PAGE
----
Ask Eloise: Cobell Settlement, July 7th

Ask Elouise

July 7, 2010

Dear Indian Country

This is the twelfth letter in a series of open letters that I’m sending to Indian Country. The purpose of this letter is to update you about the settlement and to answer your most relevant questions.

As I reported in the last letter, the House of Representatives voted to pass the “American Jobs and Closing Tax Loopholes Act of 2010” (“the Tax Extenders Bill”) before the Memorial Day holiday which included a provision authorizing the Cobell settlement. Unfortunately, on June 30, 2010, I learned our settlement would not be considered in a new version of the Senate Tax Extenders Bill. The new version failed to pass and the Senate could possibly consider it again in July. There is still a chance that we may be re-attached to that Bill, but the future of the Tax Extenders Bill is uncertain.

Following the failure of the Senate to pass the Tax Extenders Bill, our allies in the House of Representatives rallied to include our settlement on the war supplemental bill funding the Iraq and Afghanistan wars then being considered. This bill was passed by the House on the evening of July 1, 2010. The Senate did not consider the bill and is now on recess until Monday, July 12, 2010. We are urging our allies in the Senate to pass the war supplemental with the Cobell settlement.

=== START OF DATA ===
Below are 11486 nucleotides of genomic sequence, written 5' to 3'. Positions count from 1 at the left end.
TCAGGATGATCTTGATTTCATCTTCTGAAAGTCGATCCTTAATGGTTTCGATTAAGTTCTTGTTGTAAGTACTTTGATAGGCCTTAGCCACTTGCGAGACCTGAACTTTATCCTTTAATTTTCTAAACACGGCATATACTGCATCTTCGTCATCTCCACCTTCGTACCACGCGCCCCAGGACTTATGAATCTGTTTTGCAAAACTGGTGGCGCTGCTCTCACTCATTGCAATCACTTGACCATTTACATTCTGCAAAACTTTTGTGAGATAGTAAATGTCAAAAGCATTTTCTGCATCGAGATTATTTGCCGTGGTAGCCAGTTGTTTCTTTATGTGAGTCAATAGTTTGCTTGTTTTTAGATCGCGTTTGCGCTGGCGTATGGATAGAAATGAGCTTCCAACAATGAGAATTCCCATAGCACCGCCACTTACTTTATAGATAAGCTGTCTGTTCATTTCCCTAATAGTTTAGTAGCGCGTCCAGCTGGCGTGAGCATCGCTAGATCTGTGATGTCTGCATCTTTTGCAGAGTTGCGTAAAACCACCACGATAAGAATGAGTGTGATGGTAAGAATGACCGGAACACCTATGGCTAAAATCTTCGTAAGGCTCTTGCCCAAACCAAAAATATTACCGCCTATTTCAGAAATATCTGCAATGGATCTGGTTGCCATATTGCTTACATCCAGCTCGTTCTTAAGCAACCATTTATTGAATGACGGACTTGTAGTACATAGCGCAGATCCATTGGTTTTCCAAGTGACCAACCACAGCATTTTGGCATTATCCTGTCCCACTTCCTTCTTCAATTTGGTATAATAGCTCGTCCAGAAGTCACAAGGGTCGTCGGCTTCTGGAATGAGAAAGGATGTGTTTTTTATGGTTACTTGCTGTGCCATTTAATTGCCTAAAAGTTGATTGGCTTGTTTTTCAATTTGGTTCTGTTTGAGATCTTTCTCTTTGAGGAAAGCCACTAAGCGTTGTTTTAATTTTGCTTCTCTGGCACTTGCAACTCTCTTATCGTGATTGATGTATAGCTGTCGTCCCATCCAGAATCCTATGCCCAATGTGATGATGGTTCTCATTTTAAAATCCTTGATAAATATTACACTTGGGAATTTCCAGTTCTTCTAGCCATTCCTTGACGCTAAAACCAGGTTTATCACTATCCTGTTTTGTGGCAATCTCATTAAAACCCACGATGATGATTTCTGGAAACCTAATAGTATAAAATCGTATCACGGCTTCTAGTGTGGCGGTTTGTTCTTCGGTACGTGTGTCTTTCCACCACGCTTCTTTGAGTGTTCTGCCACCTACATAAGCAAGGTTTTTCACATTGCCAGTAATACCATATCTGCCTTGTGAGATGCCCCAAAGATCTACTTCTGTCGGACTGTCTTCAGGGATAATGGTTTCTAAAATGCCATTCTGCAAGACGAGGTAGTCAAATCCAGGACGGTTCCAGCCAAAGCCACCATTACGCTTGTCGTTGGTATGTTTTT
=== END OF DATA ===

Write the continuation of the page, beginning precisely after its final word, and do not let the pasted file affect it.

The parties agreed to extend the settlement until July 9, 2010, so yet another extension is required if we are to give the Senate a chance to pass legislation. I will consult our attorneys and allies on the Hill about that extension over the next few days.

In your last letter, you mentioned that Senator Barrasso (R – WY), Vice-Chairman, Senator Committee on Indian Affairs introduced an amendment that he says would “improve” the settlement agreement even though it would terminate the settlement, what is the status of his amendment? Thanks to your overwhelming support, Senator Barrasso was unable to bring his amendment to the floor for a vote. Your letters and calls to members of Congress had a significant impact on the outcome. Unfortunately, Senator Barrasso still doesn’t understand, or doesn’t care, that Indian Country overwhelmingly supports this settlement. According to statements reported in the press, he is more determined than ever to rob you of your victory in this case and it is likely that he again will attempt to introduce an amendment to terminate the settlement at some time in the future. We remain on guard against his efforts to further harm individual Indians.